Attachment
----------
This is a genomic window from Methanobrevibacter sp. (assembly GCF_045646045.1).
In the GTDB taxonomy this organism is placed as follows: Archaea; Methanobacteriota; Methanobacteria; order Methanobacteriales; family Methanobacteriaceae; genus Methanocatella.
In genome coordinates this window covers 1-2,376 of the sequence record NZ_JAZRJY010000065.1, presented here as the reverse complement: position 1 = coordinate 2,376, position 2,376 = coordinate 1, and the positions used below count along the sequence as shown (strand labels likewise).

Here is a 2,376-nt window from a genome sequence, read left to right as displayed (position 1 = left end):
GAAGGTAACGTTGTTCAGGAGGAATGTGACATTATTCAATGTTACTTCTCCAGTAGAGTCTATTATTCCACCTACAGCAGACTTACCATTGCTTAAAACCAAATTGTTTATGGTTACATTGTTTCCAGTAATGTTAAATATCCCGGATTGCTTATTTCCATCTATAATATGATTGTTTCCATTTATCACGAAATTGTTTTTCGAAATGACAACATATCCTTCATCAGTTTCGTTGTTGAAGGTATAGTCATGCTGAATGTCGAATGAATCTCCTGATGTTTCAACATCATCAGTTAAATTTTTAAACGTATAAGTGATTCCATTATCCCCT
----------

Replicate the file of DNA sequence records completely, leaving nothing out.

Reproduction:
This is a genomic window from Methanobrevibacter sp. (assembly GCF_045646045.1).
In the GTDB taxonomy this organism is placed as follows: Archaea; Methanobacteriota; Methanobacteria; order Methanobacteriales; family Methanobacteriaceae; genus Methanocatella.
In genome coordinates this window covers 1-2,376 of the sequence record NZ_JAZRJY010000065.1, presented here as the reverse complement: position 1 = coordinate 2,376, position 2,376 = coordinate 1, and the positions used below count along the sequence as shown (strand labels likewise).

Here is a 2,376-nt window from a genome sequence, read left to right as displayed (position 1 = left end):
GAAGGTAACGTTGTTCAGGAGGAATGTGACATTATTCAATGTTACTTCTCCAGTAGAGTCTATTATTCCACCTACAGCAGACTTACCATTGCTTAAAACCAAATTGTTTATGGTTACATTGTTTCCAGTAATGTTAAATATCCCGGATTGCTTATTTCCATCTATAATATGATTGTTTCCATTTATCACGAAATTGTTTTTCGAAATGACAACATATCCTTCATCAGTTTCGTTGTTGAAGGTATAGTCATGCTGAATGTCGAATGAATCTCCTGATGTTTCAACATCATCAGTTAAATTTTTAAACGTATAAGTGATTCCATTATCCCCT